Long, drawn out filibusters, for instance, enable a minority party to block an upcoming vote by holding the floor until the parties reach a compromise solution. Supermajorities require more than a one-point margin to pass a resolution. It is easy to think that the simple majority — a mere 51 votes out of 100 — is the mark of democracy but, in some cases — in cases of narrow majorities deciding major and polarizing issues — unity clearly requires broader margins than that. 

Change of scene to now:

Sen. Mitch McConnell's Republican caucus with its four-seat advantage first refused to even take Barack Obama's Supreme Court nominee, Judge Merrick Garland, to the floor for consideration despite the fact that no law, no rule, required it.

Then, in the newly minted Trump administration, they passed the cloture vote that ended the democratic filibuster intended to obstruct the Senate from voting on Judge Neil Gorsuch’s appointment to the Supreme Court so that a candidate acceptable to both parties could be found.

Finally, they unleashed the "nuclear option": They changed the number of votes needed to approve that appointment from 60 to 51. And at that point, all pretense at genuine democracy ended in that august chamber.

So much for the sober and indomitable, the wise and thoughtful character of the Senate.

Watching the U.S. Senate — its Republican caucus specifically right now, under the highly partisan leadership of McConnell — tear up the traditional 60-vote standard for the approval of Supreme Court justices is enough to make politics obscene. It may well, in fact, be the debacle of this Congress. It is a petty, shortsighted, and potentially politically destructive act.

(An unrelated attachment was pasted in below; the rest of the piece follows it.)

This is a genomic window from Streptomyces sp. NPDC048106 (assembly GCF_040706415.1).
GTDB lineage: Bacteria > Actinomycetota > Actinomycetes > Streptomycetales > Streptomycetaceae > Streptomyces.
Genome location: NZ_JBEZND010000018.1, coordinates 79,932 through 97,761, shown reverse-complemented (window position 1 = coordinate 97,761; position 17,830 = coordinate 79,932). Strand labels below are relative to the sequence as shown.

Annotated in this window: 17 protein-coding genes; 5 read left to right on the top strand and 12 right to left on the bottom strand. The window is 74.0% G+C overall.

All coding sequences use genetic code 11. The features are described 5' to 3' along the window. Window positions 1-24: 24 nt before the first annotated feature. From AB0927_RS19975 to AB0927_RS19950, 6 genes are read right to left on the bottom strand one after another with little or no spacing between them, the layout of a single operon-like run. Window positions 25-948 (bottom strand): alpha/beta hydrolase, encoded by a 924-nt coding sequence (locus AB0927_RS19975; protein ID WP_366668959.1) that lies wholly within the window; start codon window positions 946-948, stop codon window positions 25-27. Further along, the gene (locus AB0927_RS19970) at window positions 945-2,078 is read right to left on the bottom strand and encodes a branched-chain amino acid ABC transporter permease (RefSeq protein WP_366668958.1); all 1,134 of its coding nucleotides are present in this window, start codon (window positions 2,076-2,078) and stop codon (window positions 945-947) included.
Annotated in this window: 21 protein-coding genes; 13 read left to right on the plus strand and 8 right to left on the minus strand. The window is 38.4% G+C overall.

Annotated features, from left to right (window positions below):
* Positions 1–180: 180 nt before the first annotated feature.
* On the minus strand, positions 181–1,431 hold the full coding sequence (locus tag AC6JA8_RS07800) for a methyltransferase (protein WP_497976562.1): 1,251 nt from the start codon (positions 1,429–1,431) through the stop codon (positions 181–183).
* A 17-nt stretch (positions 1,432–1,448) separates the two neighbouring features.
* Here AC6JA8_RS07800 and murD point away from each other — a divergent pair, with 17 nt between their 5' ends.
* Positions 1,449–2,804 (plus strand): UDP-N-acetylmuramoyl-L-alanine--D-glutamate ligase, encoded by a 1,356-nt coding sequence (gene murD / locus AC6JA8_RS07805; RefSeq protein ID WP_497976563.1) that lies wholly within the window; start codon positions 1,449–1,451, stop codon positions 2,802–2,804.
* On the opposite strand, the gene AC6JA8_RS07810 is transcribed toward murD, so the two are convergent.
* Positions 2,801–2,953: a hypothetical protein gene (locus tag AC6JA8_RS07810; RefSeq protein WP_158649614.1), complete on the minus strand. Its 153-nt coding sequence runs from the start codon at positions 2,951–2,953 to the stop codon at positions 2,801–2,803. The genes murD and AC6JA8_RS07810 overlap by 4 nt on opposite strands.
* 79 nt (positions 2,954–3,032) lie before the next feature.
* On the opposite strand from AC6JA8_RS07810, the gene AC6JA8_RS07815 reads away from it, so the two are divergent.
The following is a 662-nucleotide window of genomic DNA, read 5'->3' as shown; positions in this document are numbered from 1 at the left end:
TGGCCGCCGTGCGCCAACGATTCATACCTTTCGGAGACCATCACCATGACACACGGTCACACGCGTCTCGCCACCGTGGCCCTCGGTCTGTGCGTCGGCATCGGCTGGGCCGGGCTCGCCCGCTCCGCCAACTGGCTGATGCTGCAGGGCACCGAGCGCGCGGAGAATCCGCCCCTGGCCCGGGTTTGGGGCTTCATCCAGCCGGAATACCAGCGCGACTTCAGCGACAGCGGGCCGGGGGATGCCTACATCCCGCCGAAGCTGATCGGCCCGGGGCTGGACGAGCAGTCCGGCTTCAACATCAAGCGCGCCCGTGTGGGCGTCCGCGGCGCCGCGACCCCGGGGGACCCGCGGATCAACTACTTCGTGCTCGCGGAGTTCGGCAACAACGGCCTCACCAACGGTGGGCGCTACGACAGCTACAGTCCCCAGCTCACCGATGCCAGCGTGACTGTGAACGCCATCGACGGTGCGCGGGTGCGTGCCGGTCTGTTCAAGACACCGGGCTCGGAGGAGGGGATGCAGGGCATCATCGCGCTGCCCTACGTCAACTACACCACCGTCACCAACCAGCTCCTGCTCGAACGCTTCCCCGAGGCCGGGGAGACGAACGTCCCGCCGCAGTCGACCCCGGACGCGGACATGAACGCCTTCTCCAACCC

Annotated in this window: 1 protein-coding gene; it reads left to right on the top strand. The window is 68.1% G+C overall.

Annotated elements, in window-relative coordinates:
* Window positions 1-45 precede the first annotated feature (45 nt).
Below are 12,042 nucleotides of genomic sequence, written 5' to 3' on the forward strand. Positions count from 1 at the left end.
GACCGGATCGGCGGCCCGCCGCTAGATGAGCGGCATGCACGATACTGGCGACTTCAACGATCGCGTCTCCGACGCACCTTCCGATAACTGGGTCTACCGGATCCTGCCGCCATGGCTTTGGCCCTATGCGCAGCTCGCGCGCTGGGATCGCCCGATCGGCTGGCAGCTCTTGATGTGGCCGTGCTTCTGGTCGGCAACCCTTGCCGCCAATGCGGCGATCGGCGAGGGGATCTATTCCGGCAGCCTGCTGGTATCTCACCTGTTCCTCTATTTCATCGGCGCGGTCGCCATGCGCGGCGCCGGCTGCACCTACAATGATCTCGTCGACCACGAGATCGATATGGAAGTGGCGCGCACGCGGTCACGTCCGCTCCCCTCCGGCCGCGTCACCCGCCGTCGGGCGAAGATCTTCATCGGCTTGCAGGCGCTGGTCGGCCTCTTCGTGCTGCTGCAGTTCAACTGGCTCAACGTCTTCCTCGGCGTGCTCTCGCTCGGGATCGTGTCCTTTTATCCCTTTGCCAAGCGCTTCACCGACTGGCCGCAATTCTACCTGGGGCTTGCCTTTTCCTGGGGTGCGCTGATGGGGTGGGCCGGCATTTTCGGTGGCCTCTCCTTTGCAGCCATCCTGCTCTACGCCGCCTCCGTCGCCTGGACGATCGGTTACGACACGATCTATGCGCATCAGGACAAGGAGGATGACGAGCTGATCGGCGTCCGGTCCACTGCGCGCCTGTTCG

Yes, I know that then Majority Leader Harry Reid, in true kindergarten style, started this era’s game of political tit for tat; Reid used the same nuclear option to cut off Republican attempts to block federal judicial and executive branch nominees in the Obama administration.  Like most parents I know, I am suggesting that we do not accept "They did it to us first" as a reason to keep on doing what was never reasonable in the first place.

As President Trump loves to say in regard to much less important issues and without the kind of obvious impact involved in this case, it’s "Sad. Sad." Just when both leaders of both parties should have refused to even consider a move as dangerous to the country's democratic integrity as this, just when both of them should have said to the country, "We could change the Senate's operating rules to avoid the hard work of consensus but we won't endanger the future like that," they failed us.